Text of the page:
shrugs Point stands.


Does OpenBSD still maintain their own fork of Apache 1.3? If so, that might explain their interest in a replacement.


yes, it is heavily patched to support things like IPv6 (which the Apache foundation claimed was "impossible"). However, the code-base is getting a bit long in the tooth, a more modern replacement will be nice. I am curious however about how they are going to implement CGI with nginx, as tons of applications still rely on this.


nginx supports FastCGI, and CGIs can be supported via fcgiwrap and similar tools, it works remarkably well, and configuration's easy.


Nginx is a well-engineered piece of software. The only problem, in my opinion, is that does not support loadable modules; any features you want or don't want need to be configured at compile-time, and those are only the official ones that are part of the mainline code. Third-party "modules" such as Phusion Passenger are essentially patches. Since Nginx has a modular architecture, those patches are admittedly very clean, but it's still a pretty ugly situation compared to Apache's elegant loadable module system.


For a base web server included in OpenBSD by default, I don't think dynamic loading is actually a huge win. Auditing and hardening a single, statically-compiled binary is easier than doing the same thing for one that loads shared objects at runtime.

Since adding and removing Apache modules already requires a restart of the httpd process, a good source-based build system like ports can make adding and removing modules via build flags nearly as straightforward as dynamic loading.


Not for OpenBSD, maybe, but for other operating systems based on precompiled binary packages. Nginx uses a forked worker model that probably would allow adding/removing modules without restarting the entire server.


Considering that you can upgrade the binary without any downtime then yeah, it probably would. I personally think there are bigger issues that needs to be covered first, such as support for persistent connections to backends and HTTP/1.1 support when reverse proxying. (Was just added in 1.1.4, now it just needs testing!)


I'd like to see DSO support for nginx as well. The lack of this feature is the reason I still haven't moved from Apache.


It works if you have a package management system like gentoo, that compiles from source, or the BSDs, just not most Linux distros.


Though not a bsd user myself, I'm glad to see this happening. A few extra security-minded eyes on the nginx source code can only make it better.


I presume they mean nginx will be the default web server, rather than removing Apache altogether? You can't just replace Apache with nginx, they're two different pieces of software - admittedly with some overlap.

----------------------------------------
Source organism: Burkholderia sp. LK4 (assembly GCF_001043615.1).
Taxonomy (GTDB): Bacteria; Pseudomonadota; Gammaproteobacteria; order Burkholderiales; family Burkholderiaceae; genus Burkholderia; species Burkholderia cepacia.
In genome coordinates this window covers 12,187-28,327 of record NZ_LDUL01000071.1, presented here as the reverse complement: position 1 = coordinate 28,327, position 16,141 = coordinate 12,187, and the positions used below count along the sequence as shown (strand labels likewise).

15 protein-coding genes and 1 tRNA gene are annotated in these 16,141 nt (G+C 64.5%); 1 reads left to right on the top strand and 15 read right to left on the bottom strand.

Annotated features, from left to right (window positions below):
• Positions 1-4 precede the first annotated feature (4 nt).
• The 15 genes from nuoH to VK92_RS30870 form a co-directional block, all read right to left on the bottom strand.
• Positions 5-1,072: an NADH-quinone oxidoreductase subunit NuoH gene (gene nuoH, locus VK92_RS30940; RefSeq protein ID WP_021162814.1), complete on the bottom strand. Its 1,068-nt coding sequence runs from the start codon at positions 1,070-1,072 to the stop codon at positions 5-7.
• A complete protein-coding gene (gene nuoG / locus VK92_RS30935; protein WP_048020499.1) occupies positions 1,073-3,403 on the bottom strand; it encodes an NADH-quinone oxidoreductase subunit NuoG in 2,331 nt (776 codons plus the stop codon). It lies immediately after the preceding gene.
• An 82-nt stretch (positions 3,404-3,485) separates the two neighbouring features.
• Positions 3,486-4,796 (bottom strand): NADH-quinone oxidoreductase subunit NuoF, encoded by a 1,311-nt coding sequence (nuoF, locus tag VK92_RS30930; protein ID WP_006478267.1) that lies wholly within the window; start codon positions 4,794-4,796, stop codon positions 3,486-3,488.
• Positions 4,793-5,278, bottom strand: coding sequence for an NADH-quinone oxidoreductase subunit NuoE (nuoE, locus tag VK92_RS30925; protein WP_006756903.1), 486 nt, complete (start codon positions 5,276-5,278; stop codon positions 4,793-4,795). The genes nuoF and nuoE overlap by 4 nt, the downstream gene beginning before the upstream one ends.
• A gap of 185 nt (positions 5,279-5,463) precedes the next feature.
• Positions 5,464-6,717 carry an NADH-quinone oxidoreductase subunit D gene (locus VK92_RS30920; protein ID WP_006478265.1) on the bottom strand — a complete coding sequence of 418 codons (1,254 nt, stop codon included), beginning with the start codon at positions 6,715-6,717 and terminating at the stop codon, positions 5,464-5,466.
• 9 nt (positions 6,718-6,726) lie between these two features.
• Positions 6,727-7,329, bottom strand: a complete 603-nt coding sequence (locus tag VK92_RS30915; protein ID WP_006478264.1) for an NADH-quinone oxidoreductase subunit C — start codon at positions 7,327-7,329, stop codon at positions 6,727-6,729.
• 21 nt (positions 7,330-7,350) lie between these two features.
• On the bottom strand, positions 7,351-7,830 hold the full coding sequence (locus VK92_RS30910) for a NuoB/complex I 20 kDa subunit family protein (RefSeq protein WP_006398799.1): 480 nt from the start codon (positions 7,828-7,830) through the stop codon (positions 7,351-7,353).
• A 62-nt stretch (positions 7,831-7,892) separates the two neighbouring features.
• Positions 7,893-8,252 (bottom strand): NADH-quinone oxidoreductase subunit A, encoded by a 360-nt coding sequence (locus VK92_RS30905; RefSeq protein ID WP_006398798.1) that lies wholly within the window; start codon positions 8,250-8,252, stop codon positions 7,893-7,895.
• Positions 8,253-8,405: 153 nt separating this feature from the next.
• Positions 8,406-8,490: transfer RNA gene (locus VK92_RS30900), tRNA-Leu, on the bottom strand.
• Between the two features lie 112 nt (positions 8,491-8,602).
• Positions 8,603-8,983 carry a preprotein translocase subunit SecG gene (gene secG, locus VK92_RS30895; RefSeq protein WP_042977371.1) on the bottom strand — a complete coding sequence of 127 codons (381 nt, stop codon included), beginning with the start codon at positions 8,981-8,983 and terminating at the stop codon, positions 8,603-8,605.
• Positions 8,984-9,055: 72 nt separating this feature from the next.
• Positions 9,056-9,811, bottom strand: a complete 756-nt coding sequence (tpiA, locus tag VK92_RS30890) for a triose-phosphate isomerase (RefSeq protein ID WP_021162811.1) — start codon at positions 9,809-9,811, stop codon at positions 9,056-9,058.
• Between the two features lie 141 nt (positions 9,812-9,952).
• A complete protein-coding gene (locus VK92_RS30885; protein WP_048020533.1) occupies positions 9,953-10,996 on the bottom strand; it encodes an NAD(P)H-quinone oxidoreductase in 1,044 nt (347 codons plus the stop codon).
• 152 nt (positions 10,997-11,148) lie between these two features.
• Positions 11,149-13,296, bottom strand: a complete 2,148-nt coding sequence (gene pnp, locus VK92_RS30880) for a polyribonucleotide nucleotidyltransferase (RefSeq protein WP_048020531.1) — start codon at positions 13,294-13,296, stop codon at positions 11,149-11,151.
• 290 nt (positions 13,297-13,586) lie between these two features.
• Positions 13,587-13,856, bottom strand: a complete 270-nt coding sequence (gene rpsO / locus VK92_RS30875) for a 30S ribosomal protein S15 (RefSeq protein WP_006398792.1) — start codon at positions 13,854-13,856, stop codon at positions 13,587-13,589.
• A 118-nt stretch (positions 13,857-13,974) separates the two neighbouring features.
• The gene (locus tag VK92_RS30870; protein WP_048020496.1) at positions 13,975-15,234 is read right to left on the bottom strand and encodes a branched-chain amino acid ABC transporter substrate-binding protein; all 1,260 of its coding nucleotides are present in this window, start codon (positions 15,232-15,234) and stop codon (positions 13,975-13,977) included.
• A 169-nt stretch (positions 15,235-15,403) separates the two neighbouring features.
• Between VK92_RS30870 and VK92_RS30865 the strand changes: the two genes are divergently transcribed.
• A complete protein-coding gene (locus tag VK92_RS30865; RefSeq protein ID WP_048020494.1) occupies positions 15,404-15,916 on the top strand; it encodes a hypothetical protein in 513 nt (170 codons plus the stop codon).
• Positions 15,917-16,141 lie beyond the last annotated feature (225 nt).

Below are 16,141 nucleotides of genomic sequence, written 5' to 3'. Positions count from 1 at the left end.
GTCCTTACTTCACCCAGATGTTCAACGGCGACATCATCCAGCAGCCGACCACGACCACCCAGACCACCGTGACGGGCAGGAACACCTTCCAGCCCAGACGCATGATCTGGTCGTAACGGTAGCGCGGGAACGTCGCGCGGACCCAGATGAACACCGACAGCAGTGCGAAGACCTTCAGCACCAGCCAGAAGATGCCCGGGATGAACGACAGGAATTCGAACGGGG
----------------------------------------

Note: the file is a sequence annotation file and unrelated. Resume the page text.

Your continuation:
> I presume they mean nginx will be the default web server, rather than removing Apache altogether?

It says "to provide an apache replacement for base." OpenBSD has a Base system, plus it has Packages and Ports. Packages and Ports do not go through the same security audit as the Base system. Currently the version of httpd in Base is 1.3.x, which is all patched and secure, Packages/Ports has httpd 2.2.x. I suspect they mean nginx will replace httpd in the Base system, while httpd will still be in Packages/Ports.


Or in other words it'll be on the CD and Apache'll be in a repo.


No - that's not how things work in *BSD systems.

On Linux distributions, all software is typically "equal" - everything is a package, and the only difference is what repository it comes from.

In BSD, the base system and ports are entirely distinct. The base system is a single coherent unit installed and upgraded as one piece (although the installer allows you to omit some portions of it).

The ports provide additional software packages installed and managed separately on top of the base system. The base system is maintained and patched by the core developers and officially supported by the organization. The ports are provided effectively as a convenience, and are not covered by the same security and maintenance procedures as the base system.


nginx doesn't have to be a drop-in replacement for apache in order for it to succeed apache as the base system's web server.


Some more discussion on reddit where the original poster found this link and title: http://www.reddit.com/r/BSD/comments/kp3e7/openbsd_imports_n...


what's the usr.sbin in the path? why isn't that usr/sbin? this looks like some convention i've never met before (and i have no idea how to google for it...)


It looks like this way of organising the source (src) tree started in 4.1BSD (1982?). Before that, all the commands lived under /usr/src/cmd/. See http://minnie.tuhs.org/cgi-bin/utree.pl?file=4.1cBSD/usr/src and http://minnie.tuhs.org/cgi-bin/utree.pl?file=4BSD/usr/src

I guess it's there to flatten the source tree depth and probably had something to do with tiny disks of the time, shells without tab-complete or it was just a whim. In any case the convention stuck and it is now that way in all modern BSDs.